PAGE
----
At the beginning of the study, there were no differences in working memory between people with MS and controls. After treatment, the results suggested improvements among people with MS in working memory, brain activity, and “connectivity” (how parts of the brain interact with one another). These changes were not seen in controls.

The team (Hanneke Hulst, MD, of VU Medical Center in Amsterdam, and others) has published results in Journal of Neurology, Neurosurgery, and Psychiatry

Next Steps: The authors comment that this small study implies that rTMS may play a future role in cognitive rehabilitation in people with MS. However, the study is limited by the small sample size and the fact that participants did not have obvious cognitive problems. Further studies that address these factors are necessary to confirm the safety and effectiveness of this intervention for people with MS and its long-term impact on day to day activities.

Read more about cognitive changes that affect people with MS

 

Positive Results Announced from Clinical Trial of BAF-312 (Siponimod) in Secondary Progressive MS

Summary

Results presented at the 32nd Congress of the European Committee for Treatment and Research in Multiple Sclerosis (ECTRIMS) provided additional details from a 60-month, phase III clinical trial of the experimental oral therapy siponimod (BAF312, Novartis Pharmaceuticals AG) involving 1,651 people with secondary progressive MS.

The trial met its primary endpoint of reducing the risk of disability progression compared with inactive placebo. Those on active treatment had a 21% reduced risk of disability progression compared to those on placebo. Secondary endpoints suggested that those on active therapy had 23.4% lower average change in brain volume and reduced lesion volume.

The therapy was generally well tolerated and similar to adverse events reported for similar compounds.

Details

Background: Siponimod (BAF312) is an experimental immune system-modulating therapy that was designed to be a more selective sphingosine 1-phosphate receptor modulator than Gilenya® (fingolimod, Novartis International AG). Gilenya, was approved in 2010 for adults with relapsing forms of MS to reduce the frequency of clinical relapses and to delay the accumulation of physical disability. Siponimod previously demonstrated safety and efficacy on MRI scans in a phase II study in people with relapsing-remitting MS (The Lancet Neurology, 2013 Aug;12(8):756-67).  Siponimod is thought to act by retaining certain white blood cells in the body’s lymph nodes, keeping them out of circulation and from entering the central nervous system. Siponimod also distributes effectively to the central nervous system (brain and spinal cord) where it may have direct anti-inflammatory or other effects.

The Study: Participants were randomly assigned to take siponimod or placebo capsules daily for up to 60 months. The primary endpoint of the study was reducing the risk of disability progression, as measured by the EDSS scale at three months. Secondary endpoints included reducing the risk of disability progression as measured by the EDSS at six months versus placebo, the risk of worsening mobility as measured by the timed 25-foot walk test, disease activity as observed on MRI scans, relapse rate, and safety/ tolerability.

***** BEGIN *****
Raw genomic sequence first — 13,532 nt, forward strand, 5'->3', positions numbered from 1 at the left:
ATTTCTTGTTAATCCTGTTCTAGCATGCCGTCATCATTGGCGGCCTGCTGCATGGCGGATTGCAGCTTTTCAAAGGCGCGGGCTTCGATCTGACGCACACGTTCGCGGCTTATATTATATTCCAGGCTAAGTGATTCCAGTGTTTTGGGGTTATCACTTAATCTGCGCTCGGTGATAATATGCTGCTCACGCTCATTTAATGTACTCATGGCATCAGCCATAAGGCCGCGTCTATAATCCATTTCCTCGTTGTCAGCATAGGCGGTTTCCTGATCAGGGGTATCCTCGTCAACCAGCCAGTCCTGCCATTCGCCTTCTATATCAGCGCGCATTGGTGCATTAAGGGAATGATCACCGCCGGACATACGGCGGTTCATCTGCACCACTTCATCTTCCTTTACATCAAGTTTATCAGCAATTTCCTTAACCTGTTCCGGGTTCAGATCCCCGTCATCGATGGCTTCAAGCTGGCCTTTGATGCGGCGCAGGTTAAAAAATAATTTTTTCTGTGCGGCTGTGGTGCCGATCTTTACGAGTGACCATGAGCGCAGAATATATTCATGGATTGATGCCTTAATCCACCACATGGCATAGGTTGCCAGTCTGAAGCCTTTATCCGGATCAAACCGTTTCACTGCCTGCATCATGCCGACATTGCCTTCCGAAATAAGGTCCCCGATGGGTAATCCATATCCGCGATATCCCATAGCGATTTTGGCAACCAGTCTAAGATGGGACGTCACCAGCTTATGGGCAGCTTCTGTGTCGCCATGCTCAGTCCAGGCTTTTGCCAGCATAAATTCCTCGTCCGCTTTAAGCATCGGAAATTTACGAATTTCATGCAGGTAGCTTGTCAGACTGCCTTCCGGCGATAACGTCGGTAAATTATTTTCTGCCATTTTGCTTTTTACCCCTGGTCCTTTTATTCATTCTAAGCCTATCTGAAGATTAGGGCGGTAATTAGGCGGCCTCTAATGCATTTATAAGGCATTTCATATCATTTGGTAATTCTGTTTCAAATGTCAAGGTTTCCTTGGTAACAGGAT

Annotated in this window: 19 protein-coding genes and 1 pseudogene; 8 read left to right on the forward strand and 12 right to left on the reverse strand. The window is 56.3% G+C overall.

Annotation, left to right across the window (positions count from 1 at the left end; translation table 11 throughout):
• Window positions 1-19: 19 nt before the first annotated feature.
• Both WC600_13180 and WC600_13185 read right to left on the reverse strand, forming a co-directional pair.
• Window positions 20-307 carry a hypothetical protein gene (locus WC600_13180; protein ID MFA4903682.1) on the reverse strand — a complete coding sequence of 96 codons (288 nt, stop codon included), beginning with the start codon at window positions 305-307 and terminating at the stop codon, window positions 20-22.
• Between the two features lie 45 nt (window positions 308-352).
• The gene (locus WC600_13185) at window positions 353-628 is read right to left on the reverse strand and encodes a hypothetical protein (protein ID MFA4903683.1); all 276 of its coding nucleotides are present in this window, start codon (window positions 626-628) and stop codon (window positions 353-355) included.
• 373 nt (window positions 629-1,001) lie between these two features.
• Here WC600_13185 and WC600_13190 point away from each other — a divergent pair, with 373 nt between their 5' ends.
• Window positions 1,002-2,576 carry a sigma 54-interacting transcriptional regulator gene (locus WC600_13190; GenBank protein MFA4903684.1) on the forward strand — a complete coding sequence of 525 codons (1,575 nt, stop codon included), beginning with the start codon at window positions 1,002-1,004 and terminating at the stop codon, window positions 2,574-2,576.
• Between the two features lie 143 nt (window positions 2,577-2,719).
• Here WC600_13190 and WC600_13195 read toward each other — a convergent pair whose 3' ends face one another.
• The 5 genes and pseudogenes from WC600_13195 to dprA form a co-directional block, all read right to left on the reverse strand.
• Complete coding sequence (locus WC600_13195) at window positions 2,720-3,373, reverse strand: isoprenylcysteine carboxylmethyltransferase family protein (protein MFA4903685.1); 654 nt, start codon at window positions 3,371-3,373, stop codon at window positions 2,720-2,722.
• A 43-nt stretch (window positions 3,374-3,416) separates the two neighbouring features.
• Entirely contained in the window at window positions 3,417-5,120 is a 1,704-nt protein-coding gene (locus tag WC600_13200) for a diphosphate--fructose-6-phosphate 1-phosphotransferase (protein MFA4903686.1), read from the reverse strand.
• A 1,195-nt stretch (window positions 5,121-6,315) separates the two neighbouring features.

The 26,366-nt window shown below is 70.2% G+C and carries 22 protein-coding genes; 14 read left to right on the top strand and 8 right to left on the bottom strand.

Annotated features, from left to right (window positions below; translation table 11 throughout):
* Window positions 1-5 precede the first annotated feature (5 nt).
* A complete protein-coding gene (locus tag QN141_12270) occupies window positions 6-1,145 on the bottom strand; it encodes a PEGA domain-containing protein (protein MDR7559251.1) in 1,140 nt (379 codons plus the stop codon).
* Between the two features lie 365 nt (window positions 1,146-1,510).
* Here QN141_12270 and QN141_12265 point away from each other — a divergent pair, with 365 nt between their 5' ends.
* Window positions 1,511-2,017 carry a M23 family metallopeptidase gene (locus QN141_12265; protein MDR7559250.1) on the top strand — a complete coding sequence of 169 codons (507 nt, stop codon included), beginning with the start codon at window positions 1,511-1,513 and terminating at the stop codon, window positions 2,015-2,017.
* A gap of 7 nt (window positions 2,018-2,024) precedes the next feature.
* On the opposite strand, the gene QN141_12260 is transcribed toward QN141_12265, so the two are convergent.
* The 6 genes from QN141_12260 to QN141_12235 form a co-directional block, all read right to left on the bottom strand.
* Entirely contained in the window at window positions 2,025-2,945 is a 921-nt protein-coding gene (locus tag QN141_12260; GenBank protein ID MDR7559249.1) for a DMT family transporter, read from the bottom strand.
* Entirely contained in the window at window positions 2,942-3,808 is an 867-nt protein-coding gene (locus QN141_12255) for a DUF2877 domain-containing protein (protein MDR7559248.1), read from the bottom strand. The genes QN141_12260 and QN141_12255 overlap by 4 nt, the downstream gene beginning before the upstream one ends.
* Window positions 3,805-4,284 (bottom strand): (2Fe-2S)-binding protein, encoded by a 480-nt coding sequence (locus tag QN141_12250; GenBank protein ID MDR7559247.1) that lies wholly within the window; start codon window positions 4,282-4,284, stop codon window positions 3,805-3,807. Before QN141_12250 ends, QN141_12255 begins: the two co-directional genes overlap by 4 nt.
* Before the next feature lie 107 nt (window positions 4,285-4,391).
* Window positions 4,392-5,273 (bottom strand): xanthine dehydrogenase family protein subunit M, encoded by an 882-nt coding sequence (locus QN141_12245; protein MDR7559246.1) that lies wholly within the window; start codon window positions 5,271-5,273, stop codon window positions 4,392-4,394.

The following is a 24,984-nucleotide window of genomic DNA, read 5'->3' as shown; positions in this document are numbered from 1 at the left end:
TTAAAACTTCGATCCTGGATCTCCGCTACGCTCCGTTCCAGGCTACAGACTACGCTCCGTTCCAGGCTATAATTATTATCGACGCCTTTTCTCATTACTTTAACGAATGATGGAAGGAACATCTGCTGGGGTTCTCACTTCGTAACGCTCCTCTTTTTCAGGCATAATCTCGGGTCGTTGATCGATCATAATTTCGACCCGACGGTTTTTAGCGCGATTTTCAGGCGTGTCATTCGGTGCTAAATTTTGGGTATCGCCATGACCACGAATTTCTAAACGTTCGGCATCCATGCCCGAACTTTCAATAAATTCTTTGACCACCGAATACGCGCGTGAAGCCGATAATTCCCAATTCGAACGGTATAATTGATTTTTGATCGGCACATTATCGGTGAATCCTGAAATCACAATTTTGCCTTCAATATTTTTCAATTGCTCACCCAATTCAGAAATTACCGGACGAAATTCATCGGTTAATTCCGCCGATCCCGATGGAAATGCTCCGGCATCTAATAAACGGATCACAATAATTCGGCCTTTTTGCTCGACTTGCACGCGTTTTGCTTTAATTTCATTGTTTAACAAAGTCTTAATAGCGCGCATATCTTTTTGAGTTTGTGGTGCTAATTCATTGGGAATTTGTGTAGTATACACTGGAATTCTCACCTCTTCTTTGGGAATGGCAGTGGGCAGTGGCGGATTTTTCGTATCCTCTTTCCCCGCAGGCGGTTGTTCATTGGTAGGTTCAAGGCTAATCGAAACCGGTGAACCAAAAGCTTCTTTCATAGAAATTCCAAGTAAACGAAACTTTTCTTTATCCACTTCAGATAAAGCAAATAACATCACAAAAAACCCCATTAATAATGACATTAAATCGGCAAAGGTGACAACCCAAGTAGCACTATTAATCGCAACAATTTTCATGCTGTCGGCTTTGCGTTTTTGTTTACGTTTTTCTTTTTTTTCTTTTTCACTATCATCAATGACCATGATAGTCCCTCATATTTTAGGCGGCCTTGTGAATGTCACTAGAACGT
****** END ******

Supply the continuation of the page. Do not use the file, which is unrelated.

Results:  Results were presented at the 32nd Congress of the European Committee for Treatment and Research in Multiple Sclerosis (ECTRIMS) on September 17, 2016. The trial met its primary endpoint of reducing the risk of disability progression compared with inactive placebo. Those on active treatment had a 21% reduced risk of disability progression (confirmed at 3 months) compared to those on placebo. Secondary endpoints suggested that those on active therapy had at 26% reduced risk of disability progression (confirmed at 6 months), a 23.4% lower average change in brain volume, and reduced MRI-detected brain lesion volume. There was no significant difference seen between groups in the timed 25-foot walk. Relapse rates were significantly lower in those taking siponimod.

Safety: The therapy was generally well tolerated and similar to adverse events reported for similar compounds. Serious adverse events occurred in 16.7% of participants. The serious adverse events reported to be more likely for those taking siponimod included nervous system disorders and infections.

Comment:
“These results suggest a modest benefit for people with secondary progressive MS, which is a positive step forward in the global effort to speed solutions for people living with this chronic form of the disease,” said Timothy Coetzee, PhD, Chief Advocacy, Services and Research Officer at the National MS Society. “We look forward to learning additional details about its potential benefit and safety.”

Low-fat, plant-based diet in multiple sclerosis: A randomized controlled trial

Publication History

Published Online: July 06, 2016

http://www.msard-journal.com/article/S2211-0348(16)30100-6/fulltext#s0005

The role of diet in ameliorating the severity of multiple sclerosis (MS) has been long debated, but there remains a paucity of relevant research. Observational studies by Dr. Roy Swank, published between 1953 and 2003, suggested significantly reduced MS disease activity and disability progression and longer survival in people following a diet low in total and saturated fat compared with those who did not (Swank, 1953, Swank and Goodwin, 2003, Swank, 1970). Swank’s diet book, last published in 1987, remains popular among patients with MS. However, this approach to treating MS has never been subjected to a well-controlled clinical trial.

The supposed large clinical effect of the Swank low fat diet led to our hypothesis that a very-low-fat, plant-based diet might have a large effect on MRI activity. We conducted a pilot study to explore the tolerability and potential benefits of a very-low saturated fat, plant-based diet followed for 12 months by people with relapsing-remitting MS (RRMS) with the primary endpoint being brain MRI disease activity.